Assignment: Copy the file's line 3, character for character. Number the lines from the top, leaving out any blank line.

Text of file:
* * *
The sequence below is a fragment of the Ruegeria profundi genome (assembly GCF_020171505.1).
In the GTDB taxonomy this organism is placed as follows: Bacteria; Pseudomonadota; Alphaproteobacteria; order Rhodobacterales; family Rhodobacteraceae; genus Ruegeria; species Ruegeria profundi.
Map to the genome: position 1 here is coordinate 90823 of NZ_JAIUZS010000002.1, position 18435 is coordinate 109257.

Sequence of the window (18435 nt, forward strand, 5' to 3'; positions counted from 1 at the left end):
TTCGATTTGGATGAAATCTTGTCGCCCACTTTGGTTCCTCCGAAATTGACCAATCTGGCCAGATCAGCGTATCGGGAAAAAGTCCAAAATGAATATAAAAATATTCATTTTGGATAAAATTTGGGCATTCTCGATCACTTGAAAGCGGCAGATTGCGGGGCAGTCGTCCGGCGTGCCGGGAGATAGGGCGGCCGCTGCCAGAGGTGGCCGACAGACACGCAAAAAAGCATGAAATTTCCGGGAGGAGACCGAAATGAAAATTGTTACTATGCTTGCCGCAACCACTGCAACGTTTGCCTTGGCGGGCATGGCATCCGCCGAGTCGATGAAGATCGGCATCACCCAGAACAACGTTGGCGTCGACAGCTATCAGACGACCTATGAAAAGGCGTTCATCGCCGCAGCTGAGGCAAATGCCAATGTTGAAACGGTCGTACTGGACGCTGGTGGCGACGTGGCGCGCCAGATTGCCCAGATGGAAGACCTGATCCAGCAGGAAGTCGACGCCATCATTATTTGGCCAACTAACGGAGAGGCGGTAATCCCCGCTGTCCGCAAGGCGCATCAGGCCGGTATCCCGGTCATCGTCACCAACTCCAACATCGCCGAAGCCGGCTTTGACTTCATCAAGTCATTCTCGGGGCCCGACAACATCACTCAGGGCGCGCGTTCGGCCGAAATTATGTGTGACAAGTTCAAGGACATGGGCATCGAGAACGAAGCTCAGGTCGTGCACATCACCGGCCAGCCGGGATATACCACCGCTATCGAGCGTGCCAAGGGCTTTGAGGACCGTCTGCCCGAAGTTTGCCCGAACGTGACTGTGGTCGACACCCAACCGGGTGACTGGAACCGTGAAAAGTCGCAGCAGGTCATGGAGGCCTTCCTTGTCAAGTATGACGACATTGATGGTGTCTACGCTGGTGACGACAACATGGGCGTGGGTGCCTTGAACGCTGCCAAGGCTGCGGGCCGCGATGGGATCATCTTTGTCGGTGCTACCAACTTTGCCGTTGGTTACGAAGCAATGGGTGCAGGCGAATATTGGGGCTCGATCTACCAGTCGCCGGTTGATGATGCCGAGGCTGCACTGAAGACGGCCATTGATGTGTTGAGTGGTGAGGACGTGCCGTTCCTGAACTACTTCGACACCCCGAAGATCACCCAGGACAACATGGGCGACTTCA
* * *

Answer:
Map to the genome: position 1 here is coordinate 90823 of NZ_JAIUZS010000002.1, position 18435 is coordinate 109257.